temperature sensor for Negative temperatures

Hello,

someone knows a temperature sensor for Arduino that works with negative temperatures (up to -20°C would be good) ?

For example, LM35 DZ unfortunately works only in the range 0°C ~ 100°C according to its datasheet.

P.S.: Linear output would be great.

Thank you.

The datasheet states -55C to 100C, but only .75C accuracy between -55C and 0C.

I relied on the specifications written on ebay, sorry.
There was only mentioned the Figure 1 (datasheet) where the range is +2°C to +150°C.

However, how should I implement negative voltages to use the full range?
(referring to “FIGURE 2. Full-Range Centigrade Temperature Sensor”)

I found it out, the solution is a NTC (negative temperature coefficient) thermistor.
Supplying positive voltage, the resistance value is always positve (big when cold, small when warm)
Unfortunately not linear, but there are tables to look in for conversion

You probably want to read the device datasheet.

Ntc only means its resistance goes down as temperature increases.

You can also consider using a DS18B20, it is one of the favorite digital sensors on the forum with quite a big range

@dhenry
Ok, that means PTC thermistors could measure negative temperatures, too (with positive power supply) ?

@robtillaart
This one looks great! The range -55°C ~ +125°C is even more than what I would need.
However, is this only the thermistor (so I have to add a constant resistor) or can I simply attach the pins to VCC, GND, and an other pin (that means the other circuit is built-in)?

I suggest either the DS18B20, or the LM34 (which goes down to almost 0 degF i.e. around -17 degC without a negative supply), or the LM335. Thermistors generally have +/- 5% or worse tolerance, so they are less accurate unless you calibrate them.

Actually, up to 20°C would be good. According to LM34 datasheet, it supports up to 5°F = -15 degrees Celsius. Even -17°C are not enough, I'd really like upto -20°C.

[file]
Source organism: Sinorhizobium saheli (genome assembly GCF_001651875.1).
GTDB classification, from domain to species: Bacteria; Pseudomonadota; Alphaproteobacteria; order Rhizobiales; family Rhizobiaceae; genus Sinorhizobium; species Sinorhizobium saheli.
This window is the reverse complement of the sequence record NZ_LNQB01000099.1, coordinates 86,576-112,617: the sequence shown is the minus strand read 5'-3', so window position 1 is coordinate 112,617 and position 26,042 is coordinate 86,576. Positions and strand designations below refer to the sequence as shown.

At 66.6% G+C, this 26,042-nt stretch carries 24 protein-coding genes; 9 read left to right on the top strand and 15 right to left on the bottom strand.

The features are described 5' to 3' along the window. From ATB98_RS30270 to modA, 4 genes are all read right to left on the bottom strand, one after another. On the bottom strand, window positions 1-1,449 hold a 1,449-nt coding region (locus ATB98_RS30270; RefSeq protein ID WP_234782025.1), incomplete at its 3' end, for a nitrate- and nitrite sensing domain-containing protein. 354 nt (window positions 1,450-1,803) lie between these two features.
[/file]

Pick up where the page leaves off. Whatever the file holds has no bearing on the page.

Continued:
Can DS18B20 simply be used without an additional constant resistor?

The DS18B20 connects to a digital Arduino pin (unlike the other devices, which all use an analog pin) and needs a 4K7 pullup resistor.

Ok, thanks, however, I prefer those with an analog output.
The LM34 is currently the one I like best. Maybe you know one that can measure upto -20°C.

Try the LM335 then.

In the datasheet on page 7 at the bottom, there is an example with a resistor. How is the temperature calculated then? Or can this also be used without a resistor?

You need a resistor to +5V, value around 2K (see "Basic temperature sensor" on page 6), and optionally a 10K pot for calibration (see "Calibrated sensor" also on page 6). Or you can do the calibration in software, for example put the sensor in an ice-water bath to find the exact output at 0 degC.

The nominal voltage across the LM335 is 10mv per degree Kelivin, as specified in the datasheet.

Ok, that is very good!

dc42:
The nominal voltage across the LM335 is 10mv per degree Kelivin, as specified in the datasheet.

This is similar to the formula for LM35 where 10mV correspond 1°C temperature change.

But why does this one need a 2K resistor while LM35 doesn't need one. Does that mean that LM335 is only the thermistor?
Why does this one have 3 pins (it is also called LM335 ) ?

The answers to your questions can be found on the datasheet.

Ok, I think the one I linked to is the LM335Z. It is TO-92 package.
However, I don’t understand what AD… is and what to connect it to, and how this connection of 3 on the right is made, even if the latter one is not necessary for me.

Screenshot 20121104 19.41.29.png

The ADJ pin is used for calibrating the device using an external 10K pot as described on page 6 of the datasheet, to get more accurate readings. But you can also do the calibration in software.

You really can benefit tremendously from reading the datasheet.